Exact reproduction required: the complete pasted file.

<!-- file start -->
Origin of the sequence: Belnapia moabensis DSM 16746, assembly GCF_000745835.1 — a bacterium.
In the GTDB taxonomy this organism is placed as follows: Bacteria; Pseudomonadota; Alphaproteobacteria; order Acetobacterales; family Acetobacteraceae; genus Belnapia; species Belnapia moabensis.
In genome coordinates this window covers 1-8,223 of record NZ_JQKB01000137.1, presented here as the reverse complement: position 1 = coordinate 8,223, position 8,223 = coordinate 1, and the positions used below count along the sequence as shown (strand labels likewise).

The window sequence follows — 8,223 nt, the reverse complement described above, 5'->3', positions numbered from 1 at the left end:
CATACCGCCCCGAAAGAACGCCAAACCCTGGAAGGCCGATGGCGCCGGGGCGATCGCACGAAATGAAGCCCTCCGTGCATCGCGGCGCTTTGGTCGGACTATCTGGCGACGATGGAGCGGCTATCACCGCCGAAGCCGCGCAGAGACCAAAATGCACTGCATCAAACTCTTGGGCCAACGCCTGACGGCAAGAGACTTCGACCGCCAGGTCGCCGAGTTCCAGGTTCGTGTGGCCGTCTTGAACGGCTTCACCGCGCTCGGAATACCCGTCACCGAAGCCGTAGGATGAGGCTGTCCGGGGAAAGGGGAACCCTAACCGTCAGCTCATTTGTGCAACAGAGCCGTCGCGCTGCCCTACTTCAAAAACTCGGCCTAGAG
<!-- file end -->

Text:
Origin of the sequence: Belnapia moabensis DSM 16746, assembly GCF_000745835.1 — a bacterium.
In the GTDB taxonomy this organism is placed as follows: Bacteria; Pseudomonadota; Alphaproteobacteria; order Acetobacterales; family Acetobacteraceae; genus Belnapia; species Belnapia moabensis.
In genome coordinates this window covers 1-8,223 of record NZ_JQKB01000137.1, presented here as the reverse complement: position 1 = coordinate 8,223, position 8,223 = coordinate 1, and the positions used below count along the sequence as shown (strand labels likewise).

The window sequence follows — 8,223 nt, the reverse complement described above, 5'->3', positions numbered from 1 at the left end:
CATACCGCCCCGAAAGAACGCCAAACCCTGGAAGGCCGATGGCGCCGGGGCGATCGCACGAAATGAAGCCCTCCGTGCATCGCGGCGCTTTGGTCGGACTATCTGGCGACGATGGAGCGGCTATCACCGCCGAAGCCGCGCAGAGACCAAAATGCACTGCATCAAACTCTTGGGCCAACGCCTGACGGCAAGAGACTTCGACCGCCAGGTCGCCGAGTTCCAGGTTCGTGTGGCCGTCTTGAACGGCTTCACCGCGCTCGGAATACCCGTCACCGAAGCCGTAGGATGAGGCTGTCCGGGGAAAGGGGAACCCTAACCGTCAGCTCATTTGTGCAACAGAGCCGTCGCGCTGCCCTACTTCAAAAACTCGGCCTAGAG